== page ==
LEAP is Cisco’s proprietary lightweight implementation of EAP. It ensures mutual authentication using private and public keys (shared secrets), solving man-in-the-middle attacks, sniffing attacks and active attacks.

Cisco’s products are fully 802.11b compatible, allowing you to mix secure and nonsecure connections on the same access point. If you want maximum security, you can set up the access point to enforce LEAP-only, but most network administrators will configure it to use both LEAP and 128-bit static WEP connections. Although the non-LEAP devices and their datastreams are vulnerable, the LEAP-enabled datastreams are secure.

LEAP and EAP require a Remote Authentication Dial-In User Service (RADIUS) server. RADIUS enables centralized management of users, and has grown beyond the dial-up stage. By itself RADIUS doesn’t offer encryption; it’s for authenticating users. Cisco’s version is its Access Control Server 2000 Version 2.6. You can configure the access point and cards to use either LEAP Draft 8 or Draft 10, giving you flexibility in environments with older Cisco cards. You can also configure Access Control Server to perform LEAP and media access control authentication. When combined with the user’s logon information and periodic reauthentication, Cisco’s LEAP provides the iron-clad wireless security you need to protect your corporate data, preventing hackers from accessing your wireless LAN, even with a stolen notebook.

You’ll configure the wireless NIC through Cisco’s Aironet Client Utility, which allows you to run six commands, change numerous preferences, and run two diagnostics. The Linktest diagnostic is used to assess the performance of the radio frequency link in various locations (helping to eliminate dead spots), while the site survey diagnostic is used to measure signal strength and quality, four times per second (helping to determine the best placement for your wireless access points.

In two tests – one taken about 10 feet from the wireless access point in unobstructed space, and the other about 60 feet from the wireless access point through several walls – Cisco’s throughput of 11Mbps was extremely good for being on a 2.4GHz portable phone less than 2 feet from the wireless network interface card (NIC).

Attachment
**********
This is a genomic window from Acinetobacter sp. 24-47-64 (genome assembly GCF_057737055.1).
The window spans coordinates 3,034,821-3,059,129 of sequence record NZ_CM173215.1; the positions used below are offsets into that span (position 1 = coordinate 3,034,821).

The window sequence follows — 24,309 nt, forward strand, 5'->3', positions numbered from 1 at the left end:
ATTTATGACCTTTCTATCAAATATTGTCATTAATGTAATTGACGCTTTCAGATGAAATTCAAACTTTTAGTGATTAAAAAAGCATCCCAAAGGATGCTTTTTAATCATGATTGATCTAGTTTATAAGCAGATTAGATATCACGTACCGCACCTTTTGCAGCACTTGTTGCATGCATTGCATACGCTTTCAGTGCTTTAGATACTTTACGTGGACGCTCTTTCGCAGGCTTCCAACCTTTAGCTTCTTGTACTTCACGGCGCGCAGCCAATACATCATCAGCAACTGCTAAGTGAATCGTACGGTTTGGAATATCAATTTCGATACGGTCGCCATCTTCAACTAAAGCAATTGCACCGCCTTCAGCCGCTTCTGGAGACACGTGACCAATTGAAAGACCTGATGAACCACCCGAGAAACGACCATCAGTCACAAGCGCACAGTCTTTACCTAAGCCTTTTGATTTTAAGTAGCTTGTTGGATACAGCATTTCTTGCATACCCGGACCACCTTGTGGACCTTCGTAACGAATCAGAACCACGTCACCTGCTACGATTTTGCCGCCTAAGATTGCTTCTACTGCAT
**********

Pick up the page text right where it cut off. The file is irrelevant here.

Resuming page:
Configuration was fairly straightforward. Although we were able to crack the 128-bit static WEP in less than 18 hours, when we switched to an LEAP-enabled RADIUS server 48 hours later, network security was still intact.

Colubris – Cool Name, Cool Product

The Canadian company Colubris relies on innovation to make its mark, using embedded VPN technology to enhance 802.11b security. Colubris largely succeeds with its CN1000 Wireless LAN Router (model CN1050 is the current standard), targeted at midsize to large businesses.

Colubris has an intriguing design. Instead of using a different set of wireless electronics for its access point, the top of the CN1000 is a PC card slot into which you slide one of its wireless NICs. Should you need to upgrade your wireless network, instead of having to purchase a new access point, you simply buy an additional NIC.

Set-up failed under Windows XP, until updated instructions were discovered on the Web site. If you’re using proprietary client management software, here’s something you may wish to keep handy: Go to network connections, properties, select the wireless networks tab, and deselect the “use Windows to configure my wireless network settings” box. If you don’t, it may later interfere with the proprietary card management software and you may lose some settings.

The CN1000 includes a built-in network address translation firewall and the ability to act as a “router” (gateway, actually) for a hard-wired subnet. However, support for security is the most important feature. The product fully supports VPN pass-through, but the CN1000 is a VPN server. Access control lists can be managed directly on the access point, providing good flexibility for most corporate networks.

Like Cisco’s equipment, the CN1000 comes with a real-time link status, a site survey tool and a monitoring tool that helps system administrators plan for the best layout and coverage of wireless LANs. The Web-based management tool gets a Secure Sockets Layer-enabled link (unlike Cisco’s), allowing remote administrators to securely manage its VPN capabilities through any SSL browser.

3Com – New Exterior, Unrefined Interior